Greg Zanis, carpenter who built crosses for mass shooting victims, dies at 69
Few knew him by name, but many saw his signature handiwork on the side of the road or in media images from scenes of tragedy—squat, white wooden crosses with the names of gun victims scrawled in black ink.
Greg Zanis estimated he made more than 26,000 such memorials, iconic testaments to the nation’s mass shootings.
Zanis died May 4 of bladder cancer, said his daughter, Susie Zanis, whose GoFundMe account, initially set up to support his work and his medical expenses, is now being devoted to his funeral. He was 69.
For decades, Zanis, a retired carpenter from Aurora, Illinois, crisscrossed the country to erect his memorials near the sites of massacres. His crosses—many with red hearts—were at Columbine High School, Sandy Hook Elementary School, the Boston Marathon, the Mandalay Bay hotel in Las Vegas, Marjory Stoneman Douglas High School, the El Paso Walmart, and dozens of other places.
Zanis fashioned his first cross as a tribute to his father-in-law, who was fatally shot in 1996. Eventually Zanis began to see his work as a ministry and set up a foundation, Crosses for Losses.
Greek Orthodox by faith, he was moved to create crescents for Muslims and Stars of David for Jews. He arrived in Pittsburgh the day after the shooting at the Tree of Life synagogue where 11 Jews were killed in 2018.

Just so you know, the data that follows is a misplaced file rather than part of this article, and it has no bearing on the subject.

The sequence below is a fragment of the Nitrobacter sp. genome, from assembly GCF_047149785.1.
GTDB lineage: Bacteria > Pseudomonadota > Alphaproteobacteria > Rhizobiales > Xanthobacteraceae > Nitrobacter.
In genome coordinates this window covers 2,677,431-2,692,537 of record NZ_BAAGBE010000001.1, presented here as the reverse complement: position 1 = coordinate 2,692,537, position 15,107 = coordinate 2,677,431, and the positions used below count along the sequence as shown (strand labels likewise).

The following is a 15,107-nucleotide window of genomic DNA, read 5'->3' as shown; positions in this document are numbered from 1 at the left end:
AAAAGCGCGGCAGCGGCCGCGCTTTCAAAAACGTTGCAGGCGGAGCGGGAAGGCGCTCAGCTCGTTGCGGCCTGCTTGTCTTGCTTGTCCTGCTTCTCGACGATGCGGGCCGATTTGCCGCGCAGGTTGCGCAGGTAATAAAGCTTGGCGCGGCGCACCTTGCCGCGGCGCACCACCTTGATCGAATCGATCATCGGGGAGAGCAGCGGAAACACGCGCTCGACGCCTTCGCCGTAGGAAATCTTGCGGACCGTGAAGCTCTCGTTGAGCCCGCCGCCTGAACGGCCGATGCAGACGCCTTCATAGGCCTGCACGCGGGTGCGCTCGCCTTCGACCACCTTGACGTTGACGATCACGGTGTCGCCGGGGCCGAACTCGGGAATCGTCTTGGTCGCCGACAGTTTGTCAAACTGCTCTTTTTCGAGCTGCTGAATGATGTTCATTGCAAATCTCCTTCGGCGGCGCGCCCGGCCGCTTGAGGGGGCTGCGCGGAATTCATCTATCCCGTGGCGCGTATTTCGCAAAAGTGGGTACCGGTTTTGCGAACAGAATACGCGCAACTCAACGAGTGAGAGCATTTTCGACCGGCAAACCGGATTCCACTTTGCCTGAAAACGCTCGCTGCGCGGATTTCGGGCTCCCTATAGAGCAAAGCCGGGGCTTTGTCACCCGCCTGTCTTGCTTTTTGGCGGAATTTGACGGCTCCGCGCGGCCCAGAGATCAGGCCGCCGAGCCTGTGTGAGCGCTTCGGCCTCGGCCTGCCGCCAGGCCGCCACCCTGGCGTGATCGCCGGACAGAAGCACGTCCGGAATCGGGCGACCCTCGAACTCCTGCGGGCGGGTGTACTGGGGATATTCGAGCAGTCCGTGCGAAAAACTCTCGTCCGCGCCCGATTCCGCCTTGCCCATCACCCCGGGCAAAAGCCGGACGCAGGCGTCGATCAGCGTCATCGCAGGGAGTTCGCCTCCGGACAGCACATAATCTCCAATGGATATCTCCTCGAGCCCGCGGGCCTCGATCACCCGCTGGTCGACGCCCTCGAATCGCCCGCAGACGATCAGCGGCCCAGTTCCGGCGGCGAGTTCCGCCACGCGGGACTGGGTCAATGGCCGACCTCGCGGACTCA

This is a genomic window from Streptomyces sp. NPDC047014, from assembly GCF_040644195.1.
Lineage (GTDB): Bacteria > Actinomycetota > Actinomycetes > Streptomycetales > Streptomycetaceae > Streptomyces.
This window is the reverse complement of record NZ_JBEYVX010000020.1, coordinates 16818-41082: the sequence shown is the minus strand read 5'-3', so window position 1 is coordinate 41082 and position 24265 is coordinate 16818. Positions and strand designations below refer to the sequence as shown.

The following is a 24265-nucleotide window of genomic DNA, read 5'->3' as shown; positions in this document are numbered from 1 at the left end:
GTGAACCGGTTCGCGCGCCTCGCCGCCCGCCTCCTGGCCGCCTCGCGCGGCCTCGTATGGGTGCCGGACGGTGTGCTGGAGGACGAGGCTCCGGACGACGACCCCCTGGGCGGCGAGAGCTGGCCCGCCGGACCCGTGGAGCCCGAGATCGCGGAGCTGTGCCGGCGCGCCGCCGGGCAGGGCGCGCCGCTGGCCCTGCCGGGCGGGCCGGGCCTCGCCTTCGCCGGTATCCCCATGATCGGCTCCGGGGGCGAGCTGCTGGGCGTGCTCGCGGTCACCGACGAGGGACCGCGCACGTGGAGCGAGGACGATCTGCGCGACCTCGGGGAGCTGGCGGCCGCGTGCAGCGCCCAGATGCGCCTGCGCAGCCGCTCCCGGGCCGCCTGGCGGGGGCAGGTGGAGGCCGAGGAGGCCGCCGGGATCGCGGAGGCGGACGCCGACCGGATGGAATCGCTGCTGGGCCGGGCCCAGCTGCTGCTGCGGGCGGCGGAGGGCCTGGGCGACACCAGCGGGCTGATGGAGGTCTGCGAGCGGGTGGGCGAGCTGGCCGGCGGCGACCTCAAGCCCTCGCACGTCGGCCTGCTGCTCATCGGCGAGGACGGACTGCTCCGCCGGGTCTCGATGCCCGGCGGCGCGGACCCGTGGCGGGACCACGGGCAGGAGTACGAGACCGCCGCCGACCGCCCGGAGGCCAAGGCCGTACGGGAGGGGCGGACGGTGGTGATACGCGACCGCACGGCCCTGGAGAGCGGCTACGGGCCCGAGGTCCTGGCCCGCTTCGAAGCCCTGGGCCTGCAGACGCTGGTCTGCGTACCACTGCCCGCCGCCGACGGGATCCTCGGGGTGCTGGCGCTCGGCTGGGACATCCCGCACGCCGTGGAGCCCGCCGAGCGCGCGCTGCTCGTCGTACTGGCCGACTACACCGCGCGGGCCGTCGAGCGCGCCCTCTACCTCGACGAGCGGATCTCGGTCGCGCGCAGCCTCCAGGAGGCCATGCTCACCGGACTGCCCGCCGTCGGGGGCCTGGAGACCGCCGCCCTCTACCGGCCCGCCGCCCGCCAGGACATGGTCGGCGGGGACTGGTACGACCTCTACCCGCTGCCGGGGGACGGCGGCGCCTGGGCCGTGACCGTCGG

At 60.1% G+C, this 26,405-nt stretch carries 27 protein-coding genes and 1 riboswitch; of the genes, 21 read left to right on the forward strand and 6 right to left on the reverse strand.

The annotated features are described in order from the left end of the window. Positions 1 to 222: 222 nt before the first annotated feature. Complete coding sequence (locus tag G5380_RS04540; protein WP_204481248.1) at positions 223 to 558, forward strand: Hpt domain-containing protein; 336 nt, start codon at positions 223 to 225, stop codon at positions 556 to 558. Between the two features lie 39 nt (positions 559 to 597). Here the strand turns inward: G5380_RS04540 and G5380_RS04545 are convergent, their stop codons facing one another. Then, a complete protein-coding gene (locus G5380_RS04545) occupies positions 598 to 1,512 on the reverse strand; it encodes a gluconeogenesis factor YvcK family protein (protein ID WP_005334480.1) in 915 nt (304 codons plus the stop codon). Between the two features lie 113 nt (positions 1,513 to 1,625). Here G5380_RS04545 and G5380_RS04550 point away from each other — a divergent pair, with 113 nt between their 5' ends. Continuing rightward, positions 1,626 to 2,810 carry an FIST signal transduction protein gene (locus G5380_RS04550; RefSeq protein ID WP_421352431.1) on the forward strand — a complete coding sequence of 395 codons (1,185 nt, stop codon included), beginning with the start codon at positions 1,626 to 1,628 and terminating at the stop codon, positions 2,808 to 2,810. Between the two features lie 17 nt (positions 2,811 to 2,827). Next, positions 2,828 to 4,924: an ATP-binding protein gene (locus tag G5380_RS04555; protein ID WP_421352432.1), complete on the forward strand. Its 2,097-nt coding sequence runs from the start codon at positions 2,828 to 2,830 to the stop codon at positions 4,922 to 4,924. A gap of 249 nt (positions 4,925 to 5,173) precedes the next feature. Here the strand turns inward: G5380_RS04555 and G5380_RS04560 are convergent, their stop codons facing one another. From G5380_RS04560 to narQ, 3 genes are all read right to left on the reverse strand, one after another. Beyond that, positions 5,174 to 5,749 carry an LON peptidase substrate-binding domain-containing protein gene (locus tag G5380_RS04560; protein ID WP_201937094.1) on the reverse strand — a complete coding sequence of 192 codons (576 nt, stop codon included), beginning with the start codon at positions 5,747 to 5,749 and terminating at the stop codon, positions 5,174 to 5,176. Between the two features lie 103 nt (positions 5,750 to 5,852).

Laurie Zittrain Eisenberg, who wrote an essay about the massacre for an upcoming anthology called Bound in the Bond of Life, wrote that Zanis walked the block around the synagogue for more than an hour before deciding where to set down the stars he had built.
He was concerned that “he might have unintentionally offended the Jewish community by simply showing up with the stars. He seemed genuinely relieved to hear that the congregations cherished and appreciated his contribution,” Eisenberg wrote.
Zanis retired in December 2019 after receiving his cancer diagnosis and turned his project over to Lutheran Church Charities. Days before his death, a procession of cars, motorcycles, and bagpipers passed by his family’s home as Zanis, sitting in a wheelchair wrapped in a blanket, watched from a stoop. The Illinois stay-at-home order prevented the well-wishers from entering his home.
His final trip was in November, when he delivered crosses to Saugus High School in Santa Clarita, a city north of Los Angeles, where a student with a pistol shot five schoolmates, killing two, before killing himself. —Religion News Service